Tag Archives: Design for Linocuts

Blue Mountains Wildflowers Fine Art Linocut – A Step back in Time

Lynette Weir -Blue Mountains Wildflowers - Oct 2013 WEB

The linocut ‘Blue Mountains Wildflowers’ is really a step back in time for me on many levels from the design inspirations to my memories of this region. As I’ve spoken about before I love the Blue Mountains region west of Sydney, it has such a rugged beauty & the flora & fauna is integral to the whole region. The Blue Mountains has a strong Art Deco influence in architecture and design & examples of that can found throughout the small villages along the ridges leading all the way to Katoomba & beyond. The area really had its ‘heyday’ in the 1900-1960’s and in particular the 1930’s. This linocut art piece is also grounded in family experiences & an inheritance of sorts.

I guess this artwork had its beginnings with family. Both my family & my husband’s family have been keen visitors to the Blue Mountains for many years. When thinking about the Blue Mountains region I found I had so many stories & photos of that time from my mother-in-law & her family in particular, many of whom still live in the Blue Mountains. From honeymoons to day trips and in fact, it is where my husband & I had our honeymoon. It was also somewhere we took our kids for day trips, holidays & to visit family & friends as well.

The wildflowers of this region are truly spectacular. The waratahs & flannel flowers are two of the iconic Australian wildflowers found here & of course I could not go past the ‘Mountain Devils’ – Lambertia formosa – which I have childhood memories of the seedpods dressed up with tulle on sticks like cupie dolls but there are some more vivid examples of these dolls in this newspaper article! I actually still have a couple of  my mother-in-law’s tulle simple versions in an old china cabinet from her ‘nic-nacs’ which I just haven’t been able to part with. So the central panel of this work for me just had to be these three wildflowers.

A lot of research goes into investigating the species of an area, then I always take my own photographs & drawings of each of the species. This helps me to understand the structure of each plant & flower & increases the draftsmanship & design of the piece. There are usually so many I then have plenty to choose for the design.

So a little gallery in of inspirational wildflowers for Blue Mountains Wildflowers.

When my mother in law passed away a few years ago we inherited an old Art Deco style mirror. Looking a little shabby & worse for wear it does however have such an interesting shape. So I started with the mirror’s shape then developed that to create the overall structure of the design. It is then a matter of putting together all the research & developing that into the design. I spend a lot of time drawing, I think it is one of my favourite parts of the process. I have always loved drawing.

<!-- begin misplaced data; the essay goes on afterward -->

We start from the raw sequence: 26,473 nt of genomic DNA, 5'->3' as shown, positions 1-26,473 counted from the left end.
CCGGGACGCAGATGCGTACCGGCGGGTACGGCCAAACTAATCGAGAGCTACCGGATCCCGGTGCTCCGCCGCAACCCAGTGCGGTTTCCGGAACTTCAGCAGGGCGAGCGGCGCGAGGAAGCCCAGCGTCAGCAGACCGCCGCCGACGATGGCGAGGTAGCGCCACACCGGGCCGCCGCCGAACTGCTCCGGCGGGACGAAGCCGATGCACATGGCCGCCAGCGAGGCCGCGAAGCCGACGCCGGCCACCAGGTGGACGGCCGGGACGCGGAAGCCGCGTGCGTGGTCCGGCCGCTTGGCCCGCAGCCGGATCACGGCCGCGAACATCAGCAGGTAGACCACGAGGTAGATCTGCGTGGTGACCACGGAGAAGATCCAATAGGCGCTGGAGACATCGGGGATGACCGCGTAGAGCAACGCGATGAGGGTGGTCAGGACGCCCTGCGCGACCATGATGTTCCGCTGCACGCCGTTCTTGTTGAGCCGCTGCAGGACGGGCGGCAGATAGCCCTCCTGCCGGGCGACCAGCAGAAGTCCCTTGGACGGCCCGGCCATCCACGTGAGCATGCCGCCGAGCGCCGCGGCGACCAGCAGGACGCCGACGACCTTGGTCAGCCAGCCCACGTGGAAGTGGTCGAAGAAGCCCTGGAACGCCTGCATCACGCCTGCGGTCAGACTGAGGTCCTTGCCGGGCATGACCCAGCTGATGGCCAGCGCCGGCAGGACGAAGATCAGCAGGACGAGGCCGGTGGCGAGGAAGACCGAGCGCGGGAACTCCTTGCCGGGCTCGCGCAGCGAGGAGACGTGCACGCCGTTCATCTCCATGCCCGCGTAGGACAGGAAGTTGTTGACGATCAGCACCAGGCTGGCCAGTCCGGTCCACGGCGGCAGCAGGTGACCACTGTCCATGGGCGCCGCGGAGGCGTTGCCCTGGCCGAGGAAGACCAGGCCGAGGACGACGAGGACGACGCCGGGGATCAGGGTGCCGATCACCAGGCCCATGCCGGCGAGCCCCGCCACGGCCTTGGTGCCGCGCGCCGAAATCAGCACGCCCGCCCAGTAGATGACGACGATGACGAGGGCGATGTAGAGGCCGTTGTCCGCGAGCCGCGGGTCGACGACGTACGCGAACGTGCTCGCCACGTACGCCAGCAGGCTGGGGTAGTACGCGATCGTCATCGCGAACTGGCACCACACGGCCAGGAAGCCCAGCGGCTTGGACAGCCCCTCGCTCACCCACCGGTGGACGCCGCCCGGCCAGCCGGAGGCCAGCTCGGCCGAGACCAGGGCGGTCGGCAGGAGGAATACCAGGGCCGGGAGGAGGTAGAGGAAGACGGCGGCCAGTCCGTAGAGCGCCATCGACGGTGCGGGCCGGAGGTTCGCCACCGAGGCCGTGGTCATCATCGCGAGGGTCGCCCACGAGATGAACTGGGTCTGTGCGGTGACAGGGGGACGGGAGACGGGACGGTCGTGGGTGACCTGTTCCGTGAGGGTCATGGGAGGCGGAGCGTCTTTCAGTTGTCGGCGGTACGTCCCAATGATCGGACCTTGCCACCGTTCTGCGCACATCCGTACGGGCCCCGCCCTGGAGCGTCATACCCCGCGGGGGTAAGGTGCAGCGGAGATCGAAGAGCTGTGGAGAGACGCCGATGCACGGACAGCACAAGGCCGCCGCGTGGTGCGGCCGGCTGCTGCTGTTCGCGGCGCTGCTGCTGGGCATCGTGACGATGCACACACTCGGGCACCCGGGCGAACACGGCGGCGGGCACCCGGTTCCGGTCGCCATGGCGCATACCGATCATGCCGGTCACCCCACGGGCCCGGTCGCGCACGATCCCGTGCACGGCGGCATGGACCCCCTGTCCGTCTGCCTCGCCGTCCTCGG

I see the linocuts as an extension of that & a way to push my vision & drawing further – the art of creative-art thinking. There is the ‘practical’ aspect of what can actually be carved out of lino but then there is the creative side of shapes & patterns. After I have finished the drawing of the design I then photocopy it several times & start to work on the actual linocut design. I use black felt pens to work on the designs, often photocopying, pasting & then using white out to work on this side of the designing. I guess I am still ‘old school’ in that I love to work with the physicality of paper, pen, pencil & ink but I do sometimes ‘dabble’ with computers & photoshop. I can spend weeks refining the images into exactly what I am happy with in the design & which I am able to produce in the medium.

Then to the carving of the design in lino. I have talked about different type of lino previously but I am pretty settled with the grey Silkcut & even managed to visit their gallery & workshop in Melbourne when I was there last time. I love my new Pfeil linocutting tools as they have made the carving just so much easier reducing the strain on my shoulder. There are actually 12 different blades in my set & I think so far I have only used half of them! Like a painter may use different brushes a Fine Art linocut artist uses their carving tools to create different effect within the surface of the lino. Some use it to create rough textural pieces but mine is a more methodical approach. I see my linocuts as botanical in nature so I try to represent the wildflowers as close to their essence as I can and this includes within the carving to create the images.

An interesting aspect to my work is the ‘uneven’ edges. I do not feel limited by the square or rectangular shapes that lino is usually presented to us from the art shop. I have always sought to move outside these shop bought restrictions. In order to do that I need to carefully cut back the edges. I start by making several strong cuts into the from surface of the lino. I then very carefully split the lino edge I want to remove & fold it towards the hessian back. Then I turn the lino over & cut along the hessian backing with a sharp bladed knife.